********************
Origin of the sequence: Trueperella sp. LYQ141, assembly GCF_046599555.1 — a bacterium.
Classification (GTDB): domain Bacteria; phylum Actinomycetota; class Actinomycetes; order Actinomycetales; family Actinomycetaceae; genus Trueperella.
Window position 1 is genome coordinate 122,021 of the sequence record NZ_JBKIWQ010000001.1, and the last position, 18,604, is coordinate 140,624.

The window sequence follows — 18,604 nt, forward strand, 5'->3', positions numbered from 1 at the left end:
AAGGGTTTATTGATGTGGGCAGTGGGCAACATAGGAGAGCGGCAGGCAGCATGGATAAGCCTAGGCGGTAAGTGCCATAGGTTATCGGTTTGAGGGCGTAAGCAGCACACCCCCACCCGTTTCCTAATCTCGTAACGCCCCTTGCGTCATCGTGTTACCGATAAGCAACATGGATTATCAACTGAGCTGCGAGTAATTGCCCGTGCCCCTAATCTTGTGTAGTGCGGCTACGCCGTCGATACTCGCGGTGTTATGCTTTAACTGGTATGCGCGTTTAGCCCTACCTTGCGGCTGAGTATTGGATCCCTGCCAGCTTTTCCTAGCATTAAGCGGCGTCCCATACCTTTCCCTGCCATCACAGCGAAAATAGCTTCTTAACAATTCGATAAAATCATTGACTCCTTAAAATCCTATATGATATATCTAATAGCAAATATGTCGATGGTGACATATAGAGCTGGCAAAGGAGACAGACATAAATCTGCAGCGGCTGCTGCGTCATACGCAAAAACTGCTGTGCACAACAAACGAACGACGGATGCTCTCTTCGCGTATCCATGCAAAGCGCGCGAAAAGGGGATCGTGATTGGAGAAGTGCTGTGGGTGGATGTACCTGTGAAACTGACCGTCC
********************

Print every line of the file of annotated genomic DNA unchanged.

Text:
Origin of the sequence: Trueperella sp. LYQ141, assembly GCF_046599555.1 — a bacterium.
Classification (GTDB): domain Bacteria; phylum Actinomycetota; class Actinomycetes; order Actinomycetales; family Actinomycetaceae; genus Trueperella.
Window position 1 is genome coordinate 122,021 of the sequence record NZ_JBKIWQ010000001.1, and the last position, 18,604, is coordinate 140,624.

The window sequence follows — 18,604 nt, forward strand, 5'->3', positions numbered from 1 at the left end:
AAGGGTTTATTGATGTGGGCAGTGGGCAACATAGGAGAGCGGCAGGCAGCATGGATAAGCCTAGGCGGTAAGTGCCATAGGTTATCGGTTTGAGGGCGTAAGCAGCACACCCCCACCCGTTTCCTAATCTCGTAACGCCCCTTGCGTCATCGTGTTACCGATAAGCAACATGGATTATCAACTGAGCTGCGAGTAATTGCCCGTGCCCCTAATCTTGTGTAGTGCGGCTACGCCGTCGATACTCGCGGTGTTATGCTTTAACTGGTATGCGCGTTTAGCCCTACCTTGCGGCTGAGTATTGGATCCCTGCCAGCTTTTCCTAGCATTAAGCGGCGTCCCATACCTTTCCCTGCCATCACAGCGAAAATAGCTTCTTAACAATTCGATAAAATCATTGACTCCTTAAAATCCTATATGATATATCTAATAGCAAATATGTCGATGGTGACATATAGAGCTGGCAAAGGAGACAGACATAAATCTGCAGCGGCTGCTGCGTCATACGCAAAAACTGCTGTGCACAACAAACGAACGACGGATGCTCTCTTCGCGTATCCATGCAAAGCGCGCGAAAAGGGGATCGTGATTGGAGAAGTGCTGTGGGTGGATGTACCTGTGAAACTGACCGTCC